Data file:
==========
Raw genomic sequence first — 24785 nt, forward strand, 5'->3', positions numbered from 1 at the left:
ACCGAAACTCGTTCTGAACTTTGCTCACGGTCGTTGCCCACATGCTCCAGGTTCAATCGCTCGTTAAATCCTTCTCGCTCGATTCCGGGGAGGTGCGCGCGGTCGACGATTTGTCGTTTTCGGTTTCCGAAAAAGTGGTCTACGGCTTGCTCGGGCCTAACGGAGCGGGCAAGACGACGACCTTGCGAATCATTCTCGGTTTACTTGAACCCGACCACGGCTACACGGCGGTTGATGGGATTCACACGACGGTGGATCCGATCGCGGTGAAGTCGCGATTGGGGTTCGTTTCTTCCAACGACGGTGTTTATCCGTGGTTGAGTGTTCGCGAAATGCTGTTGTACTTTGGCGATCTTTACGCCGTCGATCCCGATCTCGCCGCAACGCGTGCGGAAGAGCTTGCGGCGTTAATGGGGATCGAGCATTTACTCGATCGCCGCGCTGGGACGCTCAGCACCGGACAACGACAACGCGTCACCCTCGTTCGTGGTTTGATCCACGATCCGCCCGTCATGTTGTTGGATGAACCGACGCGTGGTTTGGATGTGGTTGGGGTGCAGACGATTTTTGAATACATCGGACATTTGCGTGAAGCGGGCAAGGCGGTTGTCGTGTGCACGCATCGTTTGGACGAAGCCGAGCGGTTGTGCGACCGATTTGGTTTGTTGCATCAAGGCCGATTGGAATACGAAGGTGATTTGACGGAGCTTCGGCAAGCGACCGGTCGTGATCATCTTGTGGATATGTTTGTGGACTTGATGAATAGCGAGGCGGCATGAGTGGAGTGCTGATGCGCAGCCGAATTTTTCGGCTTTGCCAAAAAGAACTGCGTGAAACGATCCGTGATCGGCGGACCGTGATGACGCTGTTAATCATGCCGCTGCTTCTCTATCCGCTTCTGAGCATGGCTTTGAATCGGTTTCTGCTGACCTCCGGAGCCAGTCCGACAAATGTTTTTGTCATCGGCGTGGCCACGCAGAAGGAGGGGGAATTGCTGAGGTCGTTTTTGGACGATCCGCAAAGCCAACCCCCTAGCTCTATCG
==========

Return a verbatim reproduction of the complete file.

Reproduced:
Raw genomic sequence first — 24785 nt, forward strand, 5'->3', positions numbered from 1 at the left:
ACCGAAACTCGTTCTGAACTTTGCTCACGGTCGTTGCCCACATGCTCCAGGTTCAATCGCTCGTTAAATCCTTCTCGCTCGATTCCGGGGAGGTGCGCGCGGTCGACGATTTGTCGTTTTCGGTTTCCGAAAAAGTGGTCTACGGCTTGCTCGGGCCTAACGGAGCGGGCAAGACGACGACCTTGCGAATCATTCTCGGTTTACTTGAACCCGACCACGGCTACACGGCGGTTGATGGGATTCACACGACGGTGGATCCGATCGCGGTGAAGTCGCGATTGGGGTTCGTTTCTTCCAACGACGGTGTTTATCCGTGGTTGAGTGTTCGCGAAATGCTGTTGTACTTTGGCGATCTTTACGCCGTCGATCCCGATCTCGCCGCAACGCGTGCGGAAGAGCTTGCGGCGTTAATGGGGATCGAGCATTTACTCGATCGCCGCGCTGGGACGCTCAGCACCGGACAACGACAACGCGTCACCCTCGTTCGTGGTTTGATCCACGATCCGCCCGTCATGTTGTTGGATGAACCGACGCGTGGTTTGGATGTGGTTGGGGTGCAGACGATTTTTGAATACATCGGACATTTGCGTGAAGCGGGCAAGGCGGTTGTCGTGTGCACGCATCGTTTGGACGAAGCCGAGCGGTTGTGCGACCGATTTGGTTTGTTGCATCAAGGCCGATTGGAATACGAAGGTGATTTGACGGAGCTTCGGCAAGCGACCGGTCGTGATCATCTTGTGGATATGTTTGTGGACTTGATGAATAGCGAGGCGGCATGAGTGGAGTGCTGATGCGCAGCCGAATTTTTCGGCTTTGCCAAAAAGAACTGCGTGAAACGATCCGTGATCGGCGGACCGTGATGACGCTGTTAATCATGCCGCTGCTTCTCTATCCGCTTCTGAGCATGGCTTTGAATCGGTTTCTGCTGACCTCCGGAGCCAGTCCGACAAATGTTTTTGTCATCGGCGTGGCCACGCAGAAGGAGGGGGAATTGCTGAGGTCGTTTTTGGACGATCCGCAAAGCCAACCCCCTAGCTCTATCG